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by Julia Robinson, originally featured on pharmaceutical-journal.com on 26 March 2018
Lisa Jamieson’s self-diagnosis of Ehlers-Danlos syndrome came years after she first became unwell. Here she tells Julia Robinson how she discovered the link between her seemingly unrelated symptoms, and how her research is raising awareness of the connective tissue disorder.
A constant drive to get more from her career has enabled Lisa Jamieson to become not only a jack of all trades, but a master of some of them as well.
Although she started in community pharmacy, Jamieson’s varied career and desire to be a generalist means she now splits her time between a research collaboration with a world-leading expert and being self-employed, carrying out consultancy work at the interface between the pharmaceutical industry and the NHS.
But how does a community pharmacist end up making the leap into research? Jamieson’s story is quite unique.
A varied career
Jamieson registered as a pharmacist in 1995, and spent the first four years of her career working as a community pharmacist in Surrey, initially for a large multiple and then as a self-employed locum. A few years into the role, she returned to university to complete a clinical diploma, but emerged from the University of Bradford with a Master’s (MSc) degree in clinical pharmacy instead.
Jamieson had her first taste of research while studying the management of patients with hypertension in a general practice setting — a project which, she says, “grew arms and legs”.
“It was enormous and when I finished, my tutor said it was like a PhD, but for the sample size, with the amount of work I’d done.”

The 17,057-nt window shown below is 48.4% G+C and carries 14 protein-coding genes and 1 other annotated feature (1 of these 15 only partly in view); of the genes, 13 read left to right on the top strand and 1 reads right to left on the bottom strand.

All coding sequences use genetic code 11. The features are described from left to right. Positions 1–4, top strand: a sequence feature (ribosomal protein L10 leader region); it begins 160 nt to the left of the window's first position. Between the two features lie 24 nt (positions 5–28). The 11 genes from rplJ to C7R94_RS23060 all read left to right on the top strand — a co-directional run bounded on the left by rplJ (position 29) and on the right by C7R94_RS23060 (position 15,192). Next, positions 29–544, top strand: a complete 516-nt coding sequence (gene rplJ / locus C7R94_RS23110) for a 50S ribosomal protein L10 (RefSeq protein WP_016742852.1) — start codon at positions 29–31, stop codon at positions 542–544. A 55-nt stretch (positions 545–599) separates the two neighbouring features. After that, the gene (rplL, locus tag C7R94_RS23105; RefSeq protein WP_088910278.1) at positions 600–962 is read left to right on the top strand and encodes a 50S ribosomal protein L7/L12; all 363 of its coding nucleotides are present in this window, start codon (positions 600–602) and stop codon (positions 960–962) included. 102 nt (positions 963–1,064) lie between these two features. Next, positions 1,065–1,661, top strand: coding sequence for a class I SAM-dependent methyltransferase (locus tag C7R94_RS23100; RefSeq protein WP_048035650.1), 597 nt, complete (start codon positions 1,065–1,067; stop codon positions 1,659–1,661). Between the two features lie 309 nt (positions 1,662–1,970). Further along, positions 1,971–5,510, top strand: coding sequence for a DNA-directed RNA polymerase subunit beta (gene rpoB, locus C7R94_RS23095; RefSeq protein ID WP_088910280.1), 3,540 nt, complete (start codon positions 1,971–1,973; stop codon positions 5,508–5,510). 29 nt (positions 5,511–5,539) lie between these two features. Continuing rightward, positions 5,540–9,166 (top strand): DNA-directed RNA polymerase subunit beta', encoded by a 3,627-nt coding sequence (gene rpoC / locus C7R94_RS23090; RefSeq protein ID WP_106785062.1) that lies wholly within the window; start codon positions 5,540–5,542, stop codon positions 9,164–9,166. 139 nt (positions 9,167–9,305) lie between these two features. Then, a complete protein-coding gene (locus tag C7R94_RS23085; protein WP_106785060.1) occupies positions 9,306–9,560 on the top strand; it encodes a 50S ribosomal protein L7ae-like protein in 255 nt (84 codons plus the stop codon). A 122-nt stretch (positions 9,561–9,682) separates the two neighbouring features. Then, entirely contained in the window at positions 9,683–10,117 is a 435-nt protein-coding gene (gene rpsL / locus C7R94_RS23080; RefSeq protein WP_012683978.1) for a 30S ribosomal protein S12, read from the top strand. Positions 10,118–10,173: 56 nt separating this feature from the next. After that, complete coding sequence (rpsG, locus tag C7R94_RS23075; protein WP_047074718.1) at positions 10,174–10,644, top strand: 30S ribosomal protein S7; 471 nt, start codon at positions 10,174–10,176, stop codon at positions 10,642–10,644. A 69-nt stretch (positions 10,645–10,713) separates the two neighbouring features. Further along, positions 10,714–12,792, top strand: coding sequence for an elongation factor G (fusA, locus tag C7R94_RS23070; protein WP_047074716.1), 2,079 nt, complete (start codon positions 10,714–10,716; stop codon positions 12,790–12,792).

Jamieson’s study ended up being chosen for the press release for the British Pharmaceutical Conference in 2004, where it was also published as a poster.
During her MSc, Jamieson took on one of the first practice-based primary care pharmacist roles in the country, in what was then the West Surrey Health Authority.
That was in the 1990s — just as the structure of the NHS started to change and practice-based primary care roles were being introduced. After around five years, Jamieson took on the role of lead primary care pharmacist in the South West Surrey area of Surrey Primary Care Trust (PCT), in which she managed a team of six primary care pharmacists. However, five years on from that, in 2010, she decided she was once again ready for a new challenge.
“I took a sideways move into clinical commissioning in the PCT”, she explains.
“I did a spell in planned care service redesign as an innovation manager. I used all of my pharmacy knowledge and skills, but in service redesign.”
After three years in this role and with PCTs on the verge of being disbanded, Jamieson decided it was time to go. She took redundancy before entering self-employment to undertake consultancy work — work she continues to do part-time.
However, before leaving the NHS, a lifetime interest in cooking and nutrition drew Jamieson back to university in 2011 to complete another MSc — this time in nutritional medicine at the University of Surrey.
“I’ve always been interested in prevention, holistic care and lifestyle, and I’ve always had an interest in nutrition for managing health in general, but I thought I needed to take it somewhere a little bit more formal instead of just a hobby,” she says.
The MSc that Jamieson chose was specifically aimed at doctors, pharmacists and dietitians, and required a level of knowledge of physiology, pharmacology and basic, degree-level science.
Unfortunately, in April 2014 and in the final stages of her course, Jamieson fell seriously ill.
Categorized in: Ehlers-Danlos in the News